The cast aren’t too bad – Burgi is good value, while the rest play their parts well enough. The film’s ending is good too, with the Federation presenting Dax as a Stakhanov-type figure to boost their government’s popularity and their troops’ morale – a tone certainly in keeping with that of its predecessor.

Unable to compete with the original film, ST2 deliberately lowered its ambitions and as a result feels like a much smaller movie than one might have wished for. But it does succeed on its own limited terms if, like me, you are a fairly forgiving viewer.

[xrr rating=3/5]

Confessions of a DTV sequel addict

Hello. My name is … (name removed to protect the individual) and I am a recovering direct-to-video sequel addict. I have been watching mediocre, boring, or just plain awful DTV spin-offs for nearly ten years.

I didn’t used to be like this. Once upon a time I would go to the cinema to see a sci-fi, fantasy or horror film without thinking about the sequel possibilities it might afford. I would enjoy the film (or not, as the case may be) and move on to the next movie. If a sequel popped up in the cinema some time later, then I would try and catch it if I enjoyed the original, or if the reviews were fairly favourable.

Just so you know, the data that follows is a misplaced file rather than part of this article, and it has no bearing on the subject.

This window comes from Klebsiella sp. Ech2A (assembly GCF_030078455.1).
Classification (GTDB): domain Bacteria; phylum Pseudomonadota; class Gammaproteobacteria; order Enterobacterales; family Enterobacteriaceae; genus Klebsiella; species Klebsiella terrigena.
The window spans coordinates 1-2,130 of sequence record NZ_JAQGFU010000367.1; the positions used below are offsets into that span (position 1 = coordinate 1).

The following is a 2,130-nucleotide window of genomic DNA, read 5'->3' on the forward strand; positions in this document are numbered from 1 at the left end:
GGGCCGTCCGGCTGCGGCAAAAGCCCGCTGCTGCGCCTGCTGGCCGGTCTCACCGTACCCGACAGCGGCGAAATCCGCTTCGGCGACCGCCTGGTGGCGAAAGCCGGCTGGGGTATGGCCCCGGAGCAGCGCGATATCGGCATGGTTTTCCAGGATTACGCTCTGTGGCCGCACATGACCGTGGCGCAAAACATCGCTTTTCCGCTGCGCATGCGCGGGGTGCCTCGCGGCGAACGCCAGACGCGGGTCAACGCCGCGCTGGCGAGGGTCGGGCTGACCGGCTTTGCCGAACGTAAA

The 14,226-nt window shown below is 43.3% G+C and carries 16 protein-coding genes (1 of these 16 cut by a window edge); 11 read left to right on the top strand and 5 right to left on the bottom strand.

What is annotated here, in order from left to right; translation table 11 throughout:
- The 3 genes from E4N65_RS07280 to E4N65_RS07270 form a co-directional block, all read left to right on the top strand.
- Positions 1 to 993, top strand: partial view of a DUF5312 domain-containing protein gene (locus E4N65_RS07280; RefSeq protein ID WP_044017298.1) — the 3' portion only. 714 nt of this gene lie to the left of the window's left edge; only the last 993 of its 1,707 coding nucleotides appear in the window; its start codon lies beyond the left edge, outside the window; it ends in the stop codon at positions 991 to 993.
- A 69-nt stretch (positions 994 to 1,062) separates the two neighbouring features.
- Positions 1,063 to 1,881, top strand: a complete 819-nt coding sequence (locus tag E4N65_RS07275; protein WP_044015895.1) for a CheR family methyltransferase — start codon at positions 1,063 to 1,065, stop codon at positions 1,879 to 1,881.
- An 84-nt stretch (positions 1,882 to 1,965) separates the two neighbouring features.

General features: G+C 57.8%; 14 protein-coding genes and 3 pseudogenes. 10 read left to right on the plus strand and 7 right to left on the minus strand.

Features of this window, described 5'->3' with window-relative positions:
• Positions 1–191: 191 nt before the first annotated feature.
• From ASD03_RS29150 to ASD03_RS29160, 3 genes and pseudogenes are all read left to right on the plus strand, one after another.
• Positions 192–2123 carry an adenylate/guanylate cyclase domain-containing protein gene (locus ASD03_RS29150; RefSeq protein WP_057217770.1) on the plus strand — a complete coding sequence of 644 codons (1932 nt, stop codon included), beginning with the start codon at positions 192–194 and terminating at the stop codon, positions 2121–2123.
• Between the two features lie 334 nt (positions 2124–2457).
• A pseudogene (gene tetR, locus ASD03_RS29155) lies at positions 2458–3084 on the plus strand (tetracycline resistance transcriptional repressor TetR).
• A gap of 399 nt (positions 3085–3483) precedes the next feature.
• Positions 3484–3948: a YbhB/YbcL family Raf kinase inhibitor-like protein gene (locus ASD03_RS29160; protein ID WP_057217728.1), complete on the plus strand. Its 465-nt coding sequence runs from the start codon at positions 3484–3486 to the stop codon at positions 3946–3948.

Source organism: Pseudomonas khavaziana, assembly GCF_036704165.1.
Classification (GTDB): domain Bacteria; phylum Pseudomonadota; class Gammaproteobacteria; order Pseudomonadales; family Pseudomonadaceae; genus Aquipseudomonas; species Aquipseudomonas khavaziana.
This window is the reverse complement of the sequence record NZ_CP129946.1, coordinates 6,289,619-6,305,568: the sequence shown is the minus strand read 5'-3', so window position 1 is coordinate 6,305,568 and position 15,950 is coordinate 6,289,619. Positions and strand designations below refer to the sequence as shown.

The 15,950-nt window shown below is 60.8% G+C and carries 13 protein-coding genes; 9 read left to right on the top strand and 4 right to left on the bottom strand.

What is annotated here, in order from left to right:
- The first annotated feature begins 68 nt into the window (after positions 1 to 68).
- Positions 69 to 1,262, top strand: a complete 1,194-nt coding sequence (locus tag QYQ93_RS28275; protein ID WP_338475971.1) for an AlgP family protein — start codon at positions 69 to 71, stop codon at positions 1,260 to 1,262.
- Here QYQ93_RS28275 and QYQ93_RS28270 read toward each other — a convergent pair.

Now though, give me a half-decent genre film and, so help me, I look forward to seeing how a DTV sequel might be squeezed out of it.

It all started in the mid-90s. When I first started surfing the Internets, I came across Coming Attractions, one of the first popular movie gossip websites to emerge (now sadly defunct). One film title they had listed as being in development was Tremors 3. Hang on, I thought – Tremors 3…? As in, a sequel to that rather cool Kevin Bacon monster movie from a few years back? Does that mean there was a Tremors 2?!

From that moment on, I was hooked. I wanted to know what happened after every original film had finished. Not just for the Tremors movies, but all the rest: From Dusk Till Dawn, Mimic, Species, Candyman, Starship Troopers… I wanted to watch them all. It was a brave new world of movies: the theatrical originals and their bastard straight-to-video offspring. Which characters lived on? Which died? How did the threat or horror from the first film resurface and continue?